Echo Therapeutics, Inc. (ECTE), just announced positive results from its clinical study of its Symphony tCGM System; its lead program in analyte monitoring- a non-invasive, wireless, transdermal continuous glucose monitoring (tCGM) system.
Days ago in a special report, we told our readers that investors were anticipating news about this clinical trial and data from the study confirm that Symphony successfully monitors patient glucose levels and continues to demonstrate improvements in clinical performance. Echo plans to conduct a study in patients with diabetes during the fourth quarter, followed by a study in critical care patients shortly thereafter.
"The results of this study demonstrate that this next generation of Symphony successfully monitors glucose levels and has the potential to be an important tool for tracking and trending of glucose. The adoption of CGM is growing rapidly in diabetes management, as is frequent glucose testing in critical care patients, as medical literature continues to underscore the need for better glucose control to improve patient outcomes," said Patrick T. Mooney, M.D., Chairman and CEO of Echo Therapeutics. "We are excited about these results and the potential for Symphony and we expect similar, positive results from the two additional studies in diabetics and critical care patients in the coming months."
Echo Therapeutics is developing the Symphony tCGM System as a non-invasive, wireless, transdermal continuous glucose monitoring system for patients with diabetes and for use in hospital critical care units. Echo is also developing its needle-free Prelude SkinPrep System as a platform technology for enhanced skin permeation for delivery of topical pharmaceuticals.
Until Echo’s glucose-monitoring device gets final Food and Drug Administration clearance for use with diabetics, which is expected in 2013, the state-of-the art are pocket-sized monitoring devices that draw blood with a needle to produce a blood sample to be analyzed. Based on reading the glucose levels on the blood sample, doctors determine each diabetic’s diet, exercise and insulin therapy regimen. Currently, the readings are taken several times daily. Finger pricks hurt. In contrast, Echo’s Symphony tCGM System, is the only device that monitors by biosensor — without pricking the skin — and provides readings continuously to catch sudden spikes or drops in glucose levels, which might otherwise go undetected.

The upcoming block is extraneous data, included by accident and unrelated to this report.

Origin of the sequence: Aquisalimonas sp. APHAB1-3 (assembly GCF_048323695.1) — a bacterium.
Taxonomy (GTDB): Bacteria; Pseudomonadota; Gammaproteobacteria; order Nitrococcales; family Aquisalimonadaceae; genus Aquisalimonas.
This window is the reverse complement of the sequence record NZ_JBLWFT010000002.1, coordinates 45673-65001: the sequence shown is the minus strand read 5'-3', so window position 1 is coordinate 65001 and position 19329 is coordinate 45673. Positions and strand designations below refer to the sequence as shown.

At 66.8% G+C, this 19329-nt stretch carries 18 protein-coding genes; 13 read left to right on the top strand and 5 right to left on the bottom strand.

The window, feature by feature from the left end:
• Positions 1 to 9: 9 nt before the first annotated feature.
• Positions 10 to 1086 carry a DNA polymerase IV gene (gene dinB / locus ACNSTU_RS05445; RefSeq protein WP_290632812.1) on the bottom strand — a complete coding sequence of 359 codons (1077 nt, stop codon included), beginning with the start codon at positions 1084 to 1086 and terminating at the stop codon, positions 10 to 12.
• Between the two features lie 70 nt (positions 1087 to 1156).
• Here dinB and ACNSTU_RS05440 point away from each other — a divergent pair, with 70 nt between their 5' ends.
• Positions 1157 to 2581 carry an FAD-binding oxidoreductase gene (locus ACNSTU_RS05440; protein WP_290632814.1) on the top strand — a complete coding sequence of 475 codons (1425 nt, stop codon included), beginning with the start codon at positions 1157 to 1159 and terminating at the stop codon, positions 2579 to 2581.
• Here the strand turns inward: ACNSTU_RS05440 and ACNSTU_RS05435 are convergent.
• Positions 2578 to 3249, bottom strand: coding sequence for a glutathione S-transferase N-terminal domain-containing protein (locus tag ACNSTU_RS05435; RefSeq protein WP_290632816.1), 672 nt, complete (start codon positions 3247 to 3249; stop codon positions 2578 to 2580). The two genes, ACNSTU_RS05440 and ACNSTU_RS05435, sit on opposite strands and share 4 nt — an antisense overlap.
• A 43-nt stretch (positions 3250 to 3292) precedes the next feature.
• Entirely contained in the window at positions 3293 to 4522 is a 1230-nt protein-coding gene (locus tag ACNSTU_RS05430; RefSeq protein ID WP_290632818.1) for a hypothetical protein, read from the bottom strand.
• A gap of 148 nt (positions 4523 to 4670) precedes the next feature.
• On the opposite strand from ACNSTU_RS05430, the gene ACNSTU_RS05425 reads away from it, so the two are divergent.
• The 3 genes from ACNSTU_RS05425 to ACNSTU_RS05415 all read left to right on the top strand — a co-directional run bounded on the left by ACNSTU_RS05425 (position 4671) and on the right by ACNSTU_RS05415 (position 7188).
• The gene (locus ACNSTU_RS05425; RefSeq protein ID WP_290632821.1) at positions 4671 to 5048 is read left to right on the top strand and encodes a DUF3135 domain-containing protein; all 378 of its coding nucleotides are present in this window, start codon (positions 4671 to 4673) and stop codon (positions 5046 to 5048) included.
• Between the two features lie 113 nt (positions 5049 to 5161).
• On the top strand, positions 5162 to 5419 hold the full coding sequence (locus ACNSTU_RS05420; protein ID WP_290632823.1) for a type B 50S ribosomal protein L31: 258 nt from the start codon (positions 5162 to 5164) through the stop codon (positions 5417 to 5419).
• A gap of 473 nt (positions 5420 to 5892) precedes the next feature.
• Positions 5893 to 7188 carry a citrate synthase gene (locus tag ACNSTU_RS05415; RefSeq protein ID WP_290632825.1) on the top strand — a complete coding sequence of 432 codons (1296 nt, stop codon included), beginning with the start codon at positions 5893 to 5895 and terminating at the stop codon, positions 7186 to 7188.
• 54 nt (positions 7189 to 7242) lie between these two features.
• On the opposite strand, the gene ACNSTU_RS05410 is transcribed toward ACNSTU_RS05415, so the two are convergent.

Echo CEO Dr. Patrick Mooney told BioMedReports back in June: “The bottom line is all the glucose monitoring devices on the market are somewhat invasive involving lancing a patient’s fingertips to draw blood or wearing a continuous glucose monitor that has an invasive wire sensor. Nevertheless they are used by millions and have sales in the billions of dollars.”
Echo’s Symphony tCGM was developed based on another technology, originally conceived at Massachusetts Institute of Technology by Dr. Robert Langer, a foremost expert on transdermal technology. However, Langer’s focus was on a system for administering drugs. In contrast, Echo’s Symphony tCGM is essentially proving that a process based on his original concept can safely be reversed to read blood glucose levels. (Dr. Langer is the chairman of Echo’s Scientific Advisory Board.)
The Symphony System has been tested in several pilot studies in which the device has consistently demonstrated its high level of accuracy. The clinical studies demonstrate the device is appropriate for use both at home and in the hospital critical care units for patients with diabetes. This should position the device to receive FDA approval in 2013.
The Symphony technology has other important advantages over the current technology, in addition to the elimination of the painful needle pricks:
- It is continuous, giving readings 24/7, not just when the skin is pricked.
- Each sensor can be used for one day (possibly 2-3 days in the future) before being replaced by a fresh one (an attractive source of recurring revenue); and
- The needleless technology reduces the risk of infection, particularly in hospitals where contamination risk currently is critical.
Reducing the risk of infection is important because as CEO Mooney notes all existing FDA-approved continuous glucose monitoring systems use sensor wires inserted into the patient’s skin, increasing the risks of infection, inflammation or bleeding at the insertion point.
Echo’s Symphony System’s arrival could not be timelier. Some 8.3% of Americans — 25.8 million adults and children — are diabetics. And almost two million more Americans are diagnosed with diabetes every year. Moreover, diabetes complications — heart disease, strokes, lower limb amputations, high blood pressure, blindness, glaucoma, nerve damage, to name a few — cause more than 250,000 deaths every year. The loss in medical and associated costs is $218 billion.
Echo's platform for needle-free drug delivery and a wireless biosensor is a game changer that gives Echo a shot at the $10 billion market of diabetes monitoring. In addition, the Symphony platform has enormous potential for use in other markets, such as continuous monitoring of other important blood attributes, particularly in hospital critical care units.
We'll keep you posted.